After more than 10 years of design, manufacturing and testing, the Near Infrared SpectroPhotometer (NISP) was delivered to ESA on Monday 19 May 2020. It will be installed at the heart of the telescope of the European astrophysics mission Euclid. Equipped with the largest infrared camera ever sent into space, NISP will provide valuable information for the search for dark matter and dark energy. NISP is the result of international cooperation, coordinated by France, including Italy, Germany, Spain, Denmark and Norway, as well as the United States.
As its name indicates, the instrument has the particularity of being able to operate in two different modes: photometric and spectroscopic. Specifically developed to meet the scientific objectives of the mission, this combination of technologies will make it possible to measure the distances of billions of galaxies very accurately, probing a large part of the history of the universe. With these measurements, scientists will be able to develop 3D maps of the universe over time, which are crucial to understanding the evolution of the universe’s major structures.
Roles of different French partners :
- LAM (Laboratoire d’Astrophysique de Marseille) is responsible for the instrument and ensures the project management of the instrument.
- CPPM (Centre de Physique des Particules de Marseille) and IP2I (Institut de Physique des 2 Infinis) are responsible for the characterization of the detectors and the verification of their performance.
- CEA (Commissariat à l’Energie Atomique) supplied the cryogenic mechanisms for the filter wheels (used for the photometer) as well as the grisms, prisms one face of which forms a diffraction grating in order to allow only one wavelength of the incident light beam (used for the spectrometer) to pass through.
- CNES (Centre National d’Etudes Spatiales) is participating in the financing of the French contribution to the NISP. It provides the LAM with key resources and contributes its technical expertise on some of the NISP’s activities. In addition, CNES is responsible to ESA (European Space Agency) and other partner agencies for the provision of French contributions, including the NISP instrument.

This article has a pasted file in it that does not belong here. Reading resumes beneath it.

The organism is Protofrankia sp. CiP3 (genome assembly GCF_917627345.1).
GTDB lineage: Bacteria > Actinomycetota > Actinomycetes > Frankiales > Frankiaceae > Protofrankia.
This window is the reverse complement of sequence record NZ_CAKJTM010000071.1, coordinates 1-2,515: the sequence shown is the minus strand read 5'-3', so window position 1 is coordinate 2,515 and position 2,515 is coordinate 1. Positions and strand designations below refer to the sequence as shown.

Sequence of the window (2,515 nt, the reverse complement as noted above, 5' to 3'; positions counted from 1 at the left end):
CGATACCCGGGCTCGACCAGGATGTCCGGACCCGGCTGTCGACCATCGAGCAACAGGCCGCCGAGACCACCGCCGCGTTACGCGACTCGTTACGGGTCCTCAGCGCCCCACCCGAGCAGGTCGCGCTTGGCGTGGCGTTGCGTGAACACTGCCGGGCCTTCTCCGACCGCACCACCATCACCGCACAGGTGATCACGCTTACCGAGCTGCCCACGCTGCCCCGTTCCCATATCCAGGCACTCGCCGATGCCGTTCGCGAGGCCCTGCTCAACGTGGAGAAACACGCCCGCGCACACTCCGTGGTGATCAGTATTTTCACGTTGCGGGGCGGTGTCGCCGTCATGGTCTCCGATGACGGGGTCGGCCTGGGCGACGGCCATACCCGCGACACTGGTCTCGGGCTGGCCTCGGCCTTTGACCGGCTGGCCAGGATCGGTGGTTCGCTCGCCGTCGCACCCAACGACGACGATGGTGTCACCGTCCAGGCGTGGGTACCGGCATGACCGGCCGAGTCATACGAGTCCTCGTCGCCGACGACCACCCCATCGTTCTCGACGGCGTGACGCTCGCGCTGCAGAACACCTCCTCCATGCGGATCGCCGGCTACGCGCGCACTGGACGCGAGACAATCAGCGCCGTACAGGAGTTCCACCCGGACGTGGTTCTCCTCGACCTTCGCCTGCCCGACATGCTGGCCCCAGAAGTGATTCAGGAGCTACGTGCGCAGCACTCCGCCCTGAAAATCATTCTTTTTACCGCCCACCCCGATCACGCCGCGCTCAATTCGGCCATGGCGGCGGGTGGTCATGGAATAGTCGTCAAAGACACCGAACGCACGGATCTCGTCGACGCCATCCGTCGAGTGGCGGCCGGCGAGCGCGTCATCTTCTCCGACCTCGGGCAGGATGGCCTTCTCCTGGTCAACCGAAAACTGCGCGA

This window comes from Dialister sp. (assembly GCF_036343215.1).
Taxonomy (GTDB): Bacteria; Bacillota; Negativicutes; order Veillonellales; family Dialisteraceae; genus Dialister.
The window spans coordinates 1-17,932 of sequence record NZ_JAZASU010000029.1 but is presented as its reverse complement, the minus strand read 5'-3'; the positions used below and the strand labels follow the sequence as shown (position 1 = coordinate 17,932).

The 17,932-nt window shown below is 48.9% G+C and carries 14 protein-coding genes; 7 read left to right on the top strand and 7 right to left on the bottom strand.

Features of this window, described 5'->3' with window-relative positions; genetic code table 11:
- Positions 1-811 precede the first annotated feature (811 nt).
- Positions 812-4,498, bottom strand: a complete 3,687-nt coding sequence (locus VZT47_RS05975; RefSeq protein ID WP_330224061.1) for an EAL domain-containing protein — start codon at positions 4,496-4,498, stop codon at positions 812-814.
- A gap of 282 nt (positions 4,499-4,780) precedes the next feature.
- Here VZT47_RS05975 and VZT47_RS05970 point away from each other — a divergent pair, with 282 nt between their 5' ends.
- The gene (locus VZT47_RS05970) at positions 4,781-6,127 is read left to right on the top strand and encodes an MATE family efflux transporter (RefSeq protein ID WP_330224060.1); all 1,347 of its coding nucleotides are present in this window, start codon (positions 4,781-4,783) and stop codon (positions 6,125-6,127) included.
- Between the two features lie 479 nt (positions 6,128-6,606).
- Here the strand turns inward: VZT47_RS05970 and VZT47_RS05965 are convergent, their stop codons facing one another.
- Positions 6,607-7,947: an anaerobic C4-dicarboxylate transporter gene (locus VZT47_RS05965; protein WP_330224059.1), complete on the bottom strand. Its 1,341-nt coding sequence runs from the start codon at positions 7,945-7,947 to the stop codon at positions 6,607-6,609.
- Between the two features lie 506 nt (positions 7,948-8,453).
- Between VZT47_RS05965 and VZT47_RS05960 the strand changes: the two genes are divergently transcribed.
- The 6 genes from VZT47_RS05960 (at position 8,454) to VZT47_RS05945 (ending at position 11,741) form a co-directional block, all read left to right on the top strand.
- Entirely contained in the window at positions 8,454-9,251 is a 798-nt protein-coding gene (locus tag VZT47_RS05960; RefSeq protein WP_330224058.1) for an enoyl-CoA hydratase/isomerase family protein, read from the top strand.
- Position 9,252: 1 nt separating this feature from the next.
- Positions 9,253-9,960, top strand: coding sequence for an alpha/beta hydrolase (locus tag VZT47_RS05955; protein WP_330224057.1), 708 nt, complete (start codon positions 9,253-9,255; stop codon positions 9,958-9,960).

Selected in 2011 by ESA as part of the Cosmic Vision program, the Euclid mission will be launched in 2022 from Kourou to be placed in orbit at the second point of Lagrange. This is a region of the solar system, located 1.5 million km from Earth, where the gravitational forces of the Sun and Earth combine, allowing a satellite to remain permanently in alignment with the two stars. This orbit is very popular for scientific missions because of the great stability of the observation conditions.
Euclid is equipped with two scientific instruments, placed behind a telescope 1.20 m in diameter: the visible imager VIS (VISible) and the near-infrared spectro-photometer NISP. During 6 years, the satellite will take pictures of billions of galaxies that scientists will analyze to detect the signatures of “dark matter” and “dark energy”.
ESA is coordinating the development of the mission, and in particular the construction of the satellite and its telescope, entrusted respectively to Thales Alenia Space Italy and Airbus Defence and Space Toulouse. The ESA member states, via their national space agencies, are responsible for building the two instruments VIS and NISP, as well as setting up the computing centres that will analyse the data obtained.